Happy Birthday

Reykjavik Travel Blog

 › entry 2 of 3 › view all entries
On Thursday we had a very busy day ahead of us, so we quickly opened all my birthday cards and fielded calls from all over the world before heading out on a tour. Our first stop was The Hellisheiði Power-Plant, to the south of the Hengill volcano, we had a short tour which explained how the energy is harnessed, I was amazed by the extent of the use of thermal energy in Iceland, all hot water and electricity on the island are from this sustainable source, making Iceland one of the greenest places on the planet.

Our second stop was at Gulfoss – the “Golden Falls”, a 105-foot double-cascade it is by far Europe’s most powerful waterfall. On a sunlit day, the mist clouds surrounding the hammering falls are filled with dozens of rainbows, providing an unparalleled spectacle of colour and motion. At one time the government planned to supplant the falls with a large hydroelectric power plant, but a nearby farmer’s daughter underwent a pilgrimage on foot to Reykjavik, where she demanded that unless the plant was stopped, she would cast herself over the falls. After the nation overwhelmingly came out in her favour, plans were halted and the government purchased the land for a national park, but who knows what might become of it in the future. The wind generated at the falls was phenomenal it was a struggle to stay upright, so we really needed a hot chocolate to warm us after trekking to the water.

After Gulfoss we drove on to the geothermal field surrounding the Great Geyser is the definitive geyser, having given its name to the geological phenomena. Unfortunately the infamous Geyser has not spouted for 10 years after locals threw things in it to encourage it to spurt, but The Strokkur, another famous geyser located nearby, gives a performance every few minutes, shooting a tower of water and steam 30 meters into the air. There are other attractions apart from the magnificent geysers. For example, Blesi, a hot spring with water the colour of turquoise delights the senses. There is also a hotel and a visitor centre here where we stopped for lunch and ate our fill of warming soup!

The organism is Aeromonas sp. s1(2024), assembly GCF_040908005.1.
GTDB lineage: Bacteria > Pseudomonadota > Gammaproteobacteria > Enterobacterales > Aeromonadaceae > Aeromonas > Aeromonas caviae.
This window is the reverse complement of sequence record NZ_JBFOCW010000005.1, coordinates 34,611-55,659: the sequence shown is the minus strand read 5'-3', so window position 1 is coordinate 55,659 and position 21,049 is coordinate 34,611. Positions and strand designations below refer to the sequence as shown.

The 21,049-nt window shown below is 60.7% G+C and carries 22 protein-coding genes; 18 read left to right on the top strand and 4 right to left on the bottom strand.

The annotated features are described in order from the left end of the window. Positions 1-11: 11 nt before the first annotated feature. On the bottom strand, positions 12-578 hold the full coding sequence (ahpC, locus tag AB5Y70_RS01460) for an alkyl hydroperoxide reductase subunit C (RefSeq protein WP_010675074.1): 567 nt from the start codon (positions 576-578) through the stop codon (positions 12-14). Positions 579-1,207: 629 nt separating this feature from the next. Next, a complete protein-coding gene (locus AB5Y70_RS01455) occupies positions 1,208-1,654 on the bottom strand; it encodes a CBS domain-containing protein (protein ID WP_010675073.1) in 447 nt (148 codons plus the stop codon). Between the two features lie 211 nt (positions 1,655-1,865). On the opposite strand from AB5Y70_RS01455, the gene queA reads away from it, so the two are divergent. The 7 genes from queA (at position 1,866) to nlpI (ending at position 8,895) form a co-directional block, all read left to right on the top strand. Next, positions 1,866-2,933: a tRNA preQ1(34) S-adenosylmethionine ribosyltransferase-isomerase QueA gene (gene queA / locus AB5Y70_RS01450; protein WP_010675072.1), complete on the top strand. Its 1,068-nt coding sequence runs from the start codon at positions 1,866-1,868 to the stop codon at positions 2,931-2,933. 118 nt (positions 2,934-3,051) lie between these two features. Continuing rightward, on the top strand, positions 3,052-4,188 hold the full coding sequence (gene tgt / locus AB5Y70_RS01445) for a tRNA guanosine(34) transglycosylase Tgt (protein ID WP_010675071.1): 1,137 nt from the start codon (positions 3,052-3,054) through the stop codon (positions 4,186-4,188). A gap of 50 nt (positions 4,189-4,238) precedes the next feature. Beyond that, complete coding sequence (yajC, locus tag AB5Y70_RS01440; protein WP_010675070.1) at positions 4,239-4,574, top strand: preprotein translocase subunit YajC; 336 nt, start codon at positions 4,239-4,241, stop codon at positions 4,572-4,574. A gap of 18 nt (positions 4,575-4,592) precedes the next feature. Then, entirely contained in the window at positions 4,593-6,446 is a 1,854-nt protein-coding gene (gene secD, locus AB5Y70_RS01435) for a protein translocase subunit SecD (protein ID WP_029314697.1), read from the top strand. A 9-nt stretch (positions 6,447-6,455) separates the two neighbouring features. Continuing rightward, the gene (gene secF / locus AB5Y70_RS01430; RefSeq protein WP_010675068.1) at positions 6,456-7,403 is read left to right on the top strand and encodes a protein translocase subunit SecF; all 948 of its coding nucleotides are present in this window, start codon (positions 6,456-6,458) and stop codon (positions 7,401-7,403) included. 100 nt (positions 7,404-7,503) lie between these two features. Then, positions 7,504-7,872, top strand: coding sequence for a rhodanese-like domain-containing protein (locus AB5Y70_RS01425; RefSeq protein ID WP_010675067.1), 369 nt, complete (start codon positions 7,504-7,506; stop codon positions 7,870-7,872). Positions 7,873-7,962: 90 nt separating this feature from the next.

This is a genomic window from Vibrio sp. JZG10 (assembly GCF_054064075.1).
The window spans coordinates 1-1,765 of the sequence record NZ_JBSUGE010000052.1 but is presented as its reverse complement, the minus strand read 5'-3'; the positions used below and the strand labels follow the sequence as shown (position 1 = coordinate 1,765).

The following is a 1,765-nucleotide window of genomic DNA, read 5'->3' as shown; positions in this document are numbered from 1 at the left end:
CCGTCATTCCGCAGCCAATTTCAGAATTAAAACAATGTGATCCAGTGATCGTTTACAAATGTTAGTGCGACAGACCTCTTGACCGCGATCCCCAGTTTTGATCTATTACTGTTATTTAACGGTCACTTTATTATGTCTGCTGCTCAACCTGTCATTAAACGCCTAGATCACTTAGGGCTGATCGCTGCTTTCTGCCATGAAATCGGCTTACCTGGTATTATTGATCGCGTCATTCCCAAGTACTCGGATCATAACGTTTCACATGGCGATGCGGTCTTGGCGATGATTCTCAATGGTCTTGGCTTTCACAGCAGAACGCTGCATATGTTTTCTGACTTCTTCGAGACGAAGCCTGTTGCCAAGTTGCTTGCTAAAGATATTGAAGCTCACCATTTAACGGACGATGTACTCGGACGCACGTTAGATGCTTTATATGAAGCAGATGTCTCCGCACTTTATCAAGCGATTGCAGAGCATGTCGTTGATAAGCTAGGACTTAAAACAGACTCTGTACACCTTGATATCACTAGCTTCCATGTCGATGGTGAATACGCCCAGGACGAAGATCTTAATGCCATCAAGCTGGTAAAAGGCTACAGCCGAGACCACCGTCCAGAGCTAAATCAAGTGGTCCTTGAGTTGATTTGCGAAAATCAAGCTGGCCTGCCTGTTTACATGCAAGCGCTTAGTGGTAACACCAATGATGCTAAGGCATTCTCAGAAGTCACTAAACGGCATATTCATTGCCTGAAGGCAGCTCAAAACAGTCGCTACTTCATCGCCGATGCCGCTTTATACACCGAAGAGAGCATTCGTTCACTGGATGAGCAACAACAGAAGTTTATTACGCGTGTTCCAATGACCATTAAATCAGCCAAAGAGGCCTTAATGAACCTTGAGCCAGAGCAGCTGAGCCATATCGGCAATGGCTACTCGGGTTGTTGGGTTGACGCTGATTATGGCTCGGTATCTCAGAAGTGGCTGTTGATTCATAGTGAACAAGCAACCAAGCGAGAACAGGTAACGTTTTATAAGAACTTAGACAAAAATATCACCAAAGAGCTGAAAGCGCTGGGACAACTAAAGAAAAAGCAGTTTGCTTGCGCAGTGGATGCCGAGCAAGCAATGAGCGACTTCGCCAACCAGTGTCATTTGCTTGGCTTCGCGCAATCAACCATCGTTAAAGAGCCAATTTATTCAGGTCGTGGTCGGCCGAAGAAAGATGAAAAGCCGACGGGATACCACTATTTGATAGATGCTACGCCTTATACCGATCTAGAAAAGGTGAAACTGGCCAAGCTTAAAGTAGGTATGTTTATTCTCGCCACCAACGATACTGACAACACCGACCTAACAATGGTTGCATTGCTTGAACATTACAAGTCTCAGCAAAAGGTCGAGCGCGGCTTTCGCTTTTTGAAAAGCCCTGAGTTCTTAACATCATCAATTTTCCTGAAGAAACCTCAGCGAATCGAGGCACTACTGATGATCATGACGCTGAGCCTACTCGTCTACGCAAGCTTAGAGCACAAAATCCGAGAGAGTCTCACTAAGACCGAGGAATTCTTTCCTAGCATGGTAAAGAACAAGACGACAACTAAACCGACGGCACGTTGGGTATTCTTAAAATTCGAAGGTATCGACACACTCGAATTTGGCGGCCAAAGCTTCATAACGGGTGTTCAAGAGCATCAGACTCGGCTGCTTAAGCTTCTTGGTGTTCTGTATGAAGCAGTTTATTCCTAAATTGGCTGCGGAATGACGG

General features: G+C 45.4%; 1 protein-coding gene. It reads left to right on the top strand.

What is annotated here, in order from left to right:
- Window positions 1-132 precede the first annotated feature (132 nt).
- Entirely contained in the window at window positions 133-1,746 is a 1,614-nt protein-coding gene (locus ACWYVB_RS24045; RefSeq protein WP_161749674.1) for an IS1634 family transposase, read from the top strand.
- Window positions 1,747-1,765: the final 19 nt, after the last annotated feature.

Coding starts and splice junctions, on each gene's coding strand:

The final stop for the trip was the Þingvellir National Park. In this park you can see the fissure between the tectonic plates, so you can walk from North America to Europe in the geological sense. Most of the fissure between the plates lies under Lake Þingvallavatn, the largest lake in Iceland. The tectonic plates are moving away from each other at an average of 2cm per year, and the fissure fills with magma and thus the island grows in size. Iceland suffers regular earthquakes as a result of the movement of these plates and there is a volcanic eruption every century, so it is anything but a settled region. It was in this fissure that the Icelandic Parliament originally met in 930, and it remained on this site till 1783 meeting out door, so there are no buildings or remains here. Nowadays on national holidays and events Icelanders still gather in the park to celebrate.

When we got back in to Reykjavik we got dropped in the city centre to explore, we stopped off for a coffee (there are a lot of bookstores with coffee shops in them) before popping in to the hotel. Unfortunately we found out that the Northern Lights tour we were booked on had been cancelled for the second night in a row, so we headed out for dinner. We treated ourselves to a Thai dinner and some cake (it was my birthday after all) and then headed back home.
Join TravBuddy to leave comments, meet new friends and share travel tips!
Reykjavik Hotels & Accommodations review
Fantastic hotel, good fascitilies, and helpful staff. Good continental breakfast, and quite central
photo by: MadeleineGL